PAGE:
Now that you’re sober, you worry your high-pressure job will end in a return to substance abuse. You’re tired of the same old stress relievers, though, and desire to live the more balanced, satisfying lifestyle you were promised when sobriety became your priority. The good news is that stress and drug abuse or stress and alcoholism don’t have to go hand in hand. Learn about different therapies and strategies to stay sober!
Sweat Once a Day
Do not discount the stress-relieving effects provided by regular exercise. Clinical evidence clearly demonstrates a strong link between regular exercise and a healthier, more relaxed state of mind.
You also don’t have to run a marathon or work out for two hours every day to enjoy its benefits. In fact, the most recent research indicates that you can accomplish just as much in 30 minutes as you can in longer stretches. And unlike antidepressants, which can take weeks to work, you’ll likely notice the emotional benefits of exercise immediately.
Before you lace up your sneakers, get medical clearance if you have an old injury, heart problems, or other limitations. Start slowly, too — people who go hard every day are much more likely to sustain an injury, derailing a fitness plan before it even gets going. That means Crossfit, the next local Tough Mudder, and other extreme-style workouts may not yet be your best choices.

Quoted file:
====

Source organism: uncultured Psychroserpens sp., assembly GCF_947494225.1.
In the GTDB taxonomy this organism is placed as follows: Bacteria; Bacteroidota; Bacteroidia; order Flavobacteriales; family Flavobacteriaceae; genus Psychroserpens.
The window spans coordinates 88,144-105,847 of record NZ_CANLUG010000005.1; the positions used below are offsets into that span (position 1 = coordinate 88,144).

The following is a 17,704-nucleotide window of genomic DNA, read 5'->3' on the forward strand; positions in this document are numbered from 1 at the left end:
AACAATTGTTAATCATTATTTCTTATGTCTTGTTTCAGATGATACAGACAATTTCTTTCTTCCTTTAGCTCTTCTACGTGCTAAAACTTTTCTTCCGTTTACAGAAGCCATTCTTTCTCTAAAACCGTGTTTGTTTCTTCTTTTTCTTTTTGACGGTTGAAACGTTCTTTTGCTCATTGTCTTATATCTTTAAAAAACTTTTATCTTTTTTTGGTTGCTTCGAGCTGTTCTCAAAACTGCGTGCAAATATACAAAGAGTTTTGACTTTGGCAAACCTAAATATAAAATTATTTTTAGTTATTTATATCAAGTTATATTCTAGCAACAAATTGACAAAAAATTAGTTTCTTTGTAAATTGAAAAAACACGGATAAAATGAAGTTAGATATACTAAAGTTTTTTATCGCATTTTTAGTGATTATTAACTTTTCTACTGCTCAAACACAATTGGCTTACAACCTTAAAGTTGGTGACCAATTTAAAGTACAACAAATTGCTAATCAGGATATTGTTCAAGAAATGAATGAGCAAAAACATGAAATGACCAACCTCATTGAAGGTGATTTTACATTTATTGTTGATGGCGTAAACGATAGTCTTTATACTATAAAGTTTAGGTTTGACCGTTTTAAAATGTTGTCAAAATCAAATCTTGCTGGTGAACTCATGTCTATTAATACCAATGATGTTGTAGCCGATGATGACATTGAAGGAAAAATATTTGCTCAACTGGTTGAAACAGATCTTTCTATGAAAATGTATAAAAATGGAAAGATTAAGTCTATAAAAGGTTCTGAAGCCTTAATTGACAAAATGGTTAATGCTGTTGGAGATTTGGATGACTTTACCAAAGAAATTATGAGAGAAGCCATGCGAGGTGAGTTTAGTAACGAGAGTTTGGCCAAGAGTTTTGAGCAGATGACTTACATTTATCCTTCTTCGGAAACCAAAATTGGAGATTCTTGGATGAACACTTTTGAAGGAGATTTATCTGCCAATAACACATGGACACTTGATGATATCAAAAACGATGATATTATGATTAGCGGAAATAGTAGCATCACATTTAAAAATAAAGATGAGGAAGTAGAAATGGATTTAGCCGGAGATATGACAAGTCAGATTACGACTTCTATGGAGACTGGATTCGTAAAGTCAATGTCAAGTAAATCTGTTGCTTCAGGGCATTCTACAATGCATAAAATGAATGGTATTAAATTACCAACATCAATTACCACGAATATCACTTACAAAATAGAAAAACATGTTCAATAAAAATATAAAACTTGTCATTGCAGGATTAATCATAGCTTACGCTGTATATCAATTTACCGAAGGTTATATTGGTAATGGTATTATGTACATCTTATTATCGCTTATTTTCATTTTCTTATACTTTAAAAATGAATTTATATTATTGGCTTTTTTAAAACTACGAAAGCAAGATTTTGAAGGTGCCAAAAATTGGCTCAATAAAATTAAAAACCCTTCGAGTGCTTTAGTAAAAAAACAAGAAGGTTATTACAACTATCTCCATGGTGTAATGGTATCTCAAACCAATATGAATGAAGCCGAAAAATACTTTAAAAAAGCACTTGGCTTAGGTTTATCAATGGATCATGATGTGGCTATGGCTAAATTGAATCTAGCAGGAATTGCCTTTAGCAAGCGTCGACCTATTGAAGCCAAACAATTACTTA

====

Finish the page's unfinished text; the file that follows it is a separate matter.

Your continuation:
If you belong to a gym, consider scheduling time with a personal trainer. Many gyms offer an initial consultation free of charge.
Choose an Activity That’s Right for You
If joining a gym isn’t your speed, there are plenty of other options to consider! Tennis is extremely popular, very social, and ultra-healthy. Like other sports, there are plenty of programs for beginners, so don’t let inexperience keep you on the sidelines.
Check your local parks and preserves — many maintain hiking and mountain biking trails. Climbing centers, competition events, boxing workouts, biking, Pilates, dance classes, skiing and snowboarding, ice skating, basketball leagues, swimming, home fitness programs — there are endless ways to get fit without joining a local gym.
Yoga is an excellent stress-busting workout that also makes calmness of mind a centerpiece of every practice. Best of all, yoga is an excellent choice if you are new to fitness.
Unlike other fitness activities in which skill level determines speed, trail, or weight, experts and novices can practice together comfortably in every class. That means you can go to hatha yoga with your best girlfriend who wants to be a fitness instructor and your husband who has never practiced.
There are also several styles of yoga. “Power” yoga offers more cardio, while Bikram (or “hot”) yoga promises to release toxins through lots of sweating. Hatha yoga is the gentlest — and probably the easiest to manage — for someone who is new to fitness. The soothing atmosphere and poses can yield a calmer disposition in as little as one hour.